Taste for revenge: The drive toward war in Iraq

December 4, 2002

Problem-solving requires anticipating long-range problems as well as addressing immediate crises. Columnist Molly Ivins understands this. She knows that Saddam Hussein is a problem, but she says that “there’s a serious downside” to solving the Saddam problem by invading Iraq.

The downside is not just the casualties that will come with war, even given our overwhelming military supremacy. The downside is what will follow.

Some wise person said that revenge is a dish best eaten cold; revenge should never be tasty. In the recent national elections, Democrats should have explained this to a nation whose hunger for revenge is not nearly as intense as it was immediately following September 11. In those days, President Bush had a problem—how to speak and then act on behalf of a traumatized nation that had just witnessed a dastardly attack on its own people. Instead of saying that we had experienced a crime of major portions, however, and pledging to punish those responsible, the president went to war against a vague enemy termed “terrorists.” That was revenge, not problem-solving.

Instead of treating the crime of mass murder for what it was, President Bush took advantage of national anger and grief and employed military might—not to bring a better government to Afghanistan, but to gain revenge for September 11. We destroyed the Taliban government and chased Osama bin Laden off to some cave where, if we are to believe the stories with which we are bombarded daily, he continues to plot future terror attacks. Then, to keep the plot churning, and with a midterm election looming, President Bush tarred Iraq as part of the terrorist conspiracy. There were hints from the White House that Saddam was connected to al-Qaeda—hints with no basis in fact, but enough to put Saddam into the mix.

Fast forward to the elections of 2002. Instead of telling voters the truth—that the attack on Afghanistan created more problems than it solved, and that the war against Iraq would be an act of futility—Democrat candidates, desperate to verify their patriotism, saluted the president as though he were Franklin Roosevelt after Pearl Harbor. Now the Bush team predicts the failure of the UN’s search for weapons of “mass destruction” and determines to “solve” the problem of Saddam Hussein with a war.

This war will not solve any problems; instead it will produce a disaster of proportions difficult to imagine. The first consequence will be the further suffering of the Iraqi people and the deaths of combatants on both sides. Then, once we have eliminated Saddam Hussein, we will witness an Iraqi struggle that will not even remotely resemble a democracy in the making, but will be Afghanistan redux, a constant internal conflict for power with very little rebuilding.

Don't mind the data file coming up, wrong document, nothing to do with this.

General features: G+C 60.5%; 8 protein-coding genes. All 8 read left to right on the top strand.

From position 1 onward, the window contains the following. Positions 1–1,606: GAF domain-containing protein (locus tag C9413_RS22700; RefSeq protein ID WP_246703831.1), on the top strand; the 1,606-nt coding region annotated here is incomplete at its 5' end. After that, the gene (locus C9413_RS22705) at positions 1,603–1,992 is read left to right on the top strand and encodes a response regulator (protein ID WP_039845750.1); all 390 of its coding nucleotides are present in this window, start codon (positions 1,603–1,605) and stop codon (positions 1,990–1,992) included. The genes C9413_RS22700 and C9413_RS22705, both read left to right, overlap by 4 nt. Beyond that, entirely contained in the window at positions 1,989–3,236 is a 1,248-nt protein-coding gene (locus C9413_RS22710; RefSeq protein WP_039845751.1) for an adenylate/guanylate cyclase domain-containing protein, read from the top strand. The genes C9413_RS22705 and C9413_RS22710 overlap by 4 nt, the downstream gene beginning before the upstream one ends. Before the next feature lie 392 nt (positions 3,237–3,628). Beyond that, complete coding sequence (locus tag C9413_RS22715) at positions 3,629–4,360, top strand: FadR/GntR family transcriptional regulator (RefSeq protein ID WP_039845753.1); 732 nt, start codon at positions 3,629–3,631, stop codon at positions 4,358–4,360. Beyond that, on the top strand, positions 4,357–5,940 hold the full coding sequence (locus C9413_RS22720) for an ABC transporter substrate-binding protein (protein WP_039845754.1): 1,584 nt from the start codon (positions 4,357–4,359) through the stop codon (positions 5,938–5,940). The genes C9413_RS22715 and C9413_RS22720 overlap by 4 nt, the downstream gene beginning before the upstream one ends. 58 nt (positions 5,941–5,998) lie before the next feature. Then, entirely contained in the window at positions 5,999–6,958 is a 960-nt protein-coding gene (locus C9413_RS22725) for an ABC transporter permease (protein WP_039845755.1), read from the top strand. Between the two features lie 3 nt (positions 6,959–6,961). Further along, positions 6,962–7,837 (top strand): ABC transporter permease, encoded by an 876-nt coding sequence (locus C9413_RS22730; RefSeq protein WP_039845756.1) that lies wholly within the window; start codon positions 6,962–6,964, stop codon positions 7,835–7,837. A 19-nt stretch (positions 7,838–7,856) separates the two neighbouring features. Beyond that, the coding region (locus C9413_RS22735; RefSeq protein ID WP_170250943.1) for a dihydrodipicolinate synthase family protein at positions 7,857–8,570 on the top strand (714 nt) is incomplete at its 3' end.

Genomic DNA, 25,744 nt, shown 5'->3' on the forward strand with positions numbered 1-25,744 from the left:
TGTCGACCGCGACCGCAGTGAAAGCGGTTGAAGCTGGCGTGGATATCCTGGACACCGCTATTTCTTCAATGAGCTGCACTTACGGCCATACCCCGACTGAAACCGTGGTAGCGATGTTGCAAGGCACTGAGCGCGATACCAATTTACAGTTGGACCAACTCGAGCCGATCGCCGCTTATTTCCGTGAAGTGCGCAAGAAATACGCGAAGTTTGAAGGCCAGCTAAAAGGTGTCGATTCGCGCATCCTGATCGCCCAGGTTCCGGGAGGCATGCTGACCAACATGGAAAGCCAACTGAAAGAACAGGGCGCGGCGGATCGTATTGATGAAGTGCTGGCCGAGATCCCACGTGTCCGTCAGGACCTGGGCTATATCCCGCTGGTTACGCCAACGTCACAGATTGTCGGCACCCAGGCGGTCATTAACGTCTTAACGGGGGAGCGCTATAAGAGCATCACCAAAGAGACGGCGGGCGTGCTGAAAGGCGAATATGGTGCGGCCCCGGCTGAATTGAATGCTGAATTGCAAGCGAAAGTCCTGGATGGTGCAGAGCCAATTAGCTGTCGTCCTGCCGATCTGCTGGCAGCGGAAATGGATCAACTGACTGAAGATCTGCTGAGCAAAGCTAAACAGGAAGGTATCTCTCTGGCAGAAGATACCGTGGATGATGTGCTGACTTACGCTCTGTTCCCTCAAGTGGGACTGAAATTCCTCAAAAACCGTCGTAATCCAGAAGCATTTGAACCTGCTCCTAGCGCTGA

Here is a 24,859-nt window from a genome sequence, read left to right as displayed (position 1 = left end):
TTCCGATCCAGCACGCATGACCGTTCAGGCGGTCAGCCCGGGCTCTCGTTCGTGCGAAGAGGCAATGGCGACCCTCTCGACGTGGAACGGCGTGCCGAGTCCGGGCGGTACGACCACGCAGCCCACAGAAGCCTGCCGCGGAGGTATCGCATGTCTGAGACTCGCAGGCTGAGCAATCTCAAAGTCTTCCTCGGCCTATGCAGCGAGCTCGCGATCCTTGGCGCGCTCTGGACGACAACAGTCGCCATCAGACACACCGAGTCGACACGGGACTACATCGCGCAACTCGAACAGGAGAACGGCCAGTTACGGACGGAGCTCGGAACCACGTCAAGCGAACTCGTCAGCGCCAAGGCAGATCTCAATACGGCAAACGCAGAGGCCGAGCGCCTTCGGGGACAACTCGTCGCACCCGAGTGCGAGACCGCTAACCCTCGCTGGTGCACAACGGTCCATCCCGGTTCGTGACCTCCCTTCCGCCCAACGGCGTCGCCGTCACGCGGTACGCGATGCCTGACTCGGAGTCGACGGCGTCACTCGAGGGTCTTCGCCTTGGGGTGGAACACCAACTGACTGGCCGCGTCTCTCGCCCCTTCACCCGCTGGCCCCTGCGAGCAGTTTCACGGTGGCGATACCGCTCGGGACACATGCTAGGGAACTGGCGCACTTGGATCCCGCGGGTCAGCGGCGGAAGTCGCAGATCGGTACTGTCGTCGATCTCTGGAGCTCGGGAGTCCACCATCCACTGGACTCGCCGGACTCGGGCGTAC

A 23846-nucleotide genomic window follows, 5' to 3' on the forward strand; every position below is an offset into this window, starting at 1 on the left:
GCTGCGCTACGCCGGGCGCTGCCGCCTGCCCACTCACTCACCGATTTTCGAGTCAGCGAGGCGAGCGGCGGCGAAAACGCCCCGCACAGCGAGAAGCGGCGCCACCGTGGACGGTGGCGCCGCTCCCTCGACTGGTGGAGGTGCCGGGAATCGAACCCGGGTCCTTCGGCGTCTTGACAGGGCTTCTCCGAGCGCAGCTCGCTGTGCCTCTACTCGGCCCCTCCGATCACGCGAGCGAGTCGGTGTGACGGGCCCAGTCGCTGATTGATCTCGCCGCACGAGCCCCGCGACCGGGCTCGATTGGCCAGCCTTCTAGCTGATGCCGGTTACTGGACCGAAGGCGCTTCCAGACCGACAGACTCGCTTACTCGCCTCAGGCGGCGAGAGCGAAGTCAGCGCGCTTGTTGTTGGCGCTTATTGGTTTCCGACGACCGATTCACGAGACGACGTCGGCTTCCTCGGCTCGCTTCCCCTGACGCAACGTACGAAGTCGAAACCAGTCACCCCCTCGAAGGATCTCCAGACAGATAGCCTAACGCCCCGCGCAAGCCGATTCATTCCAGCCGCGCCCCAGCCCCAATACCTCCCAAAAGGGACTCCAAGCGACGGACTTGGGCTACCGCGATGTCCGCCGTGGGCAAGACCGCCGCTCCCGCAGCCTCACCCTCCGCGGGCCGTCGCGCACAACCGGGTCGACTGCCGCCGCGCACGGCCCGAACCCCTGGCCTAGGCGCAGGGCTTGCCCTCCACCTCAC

Nor will the problems end with Iraq. Under the cover of the American attack (with token UN involvement), Israel may move to finally solve its Palestinian problem. Israel is going though the motions of distributing gas masks to its citizens, but its current government strongly favors a U.S. attack on Iraq. This can only mean that Israel knows Iraq has little ability to attack its neighbors, and that Israel is prepared to rebuff any attacks that may come.

With the world diverted by the war in Iraq, Israel may move to make its occupation policy permanent, and reduce Palestinians to living in small population bantustans. There will be not more talk of a “peace process,” which was never a peace process but only a front for Israeli expansion into Palestinian land.

There is talk of an even more damaging strategy. On a recent trip to the region, a group of religious journalists heard a great deal about the “transfer” of Palestinians out of the occupied areas into neighboring countries—a racist policy advocated by some in Israel’s Likud ruling party, and, according to one poll, by as many as 40 percent of the Israeli public. (A popular bumper sticker in Jerusalem: “Transfer equals peace.”) It sounds far-fetched, but a lot can happen under cover of war, as Palestinians discovered in 1948 when more than 750,000 of them were driven from their homes in what became the state of Israel.

Israel has long enjoyed the support of a war party of allies in the U.S.—influential leaders sprinkled through the corridors of power in the media, in conservative think tanks, in the Congress and now in the Bush administration. Joining the team more recently are the Christian Zionists who are embraced by Israeli leaders in spite of their belief in Armageddon. (Any port in a storm, as one Israeli official observed recently.)

The U.S. war party sees the attack on Iraq, in part, as a way to make the neighborhood safe for Israel and, not so incidentally, to assure the free flow of oil to U.S. consumers. It is a scenario that could not have emerged without the emotion of revenge generated by September 11. It won’t work, as the Democrats should have told voters in the November election. They did not, and now they must share the blame for a war that should not be fought.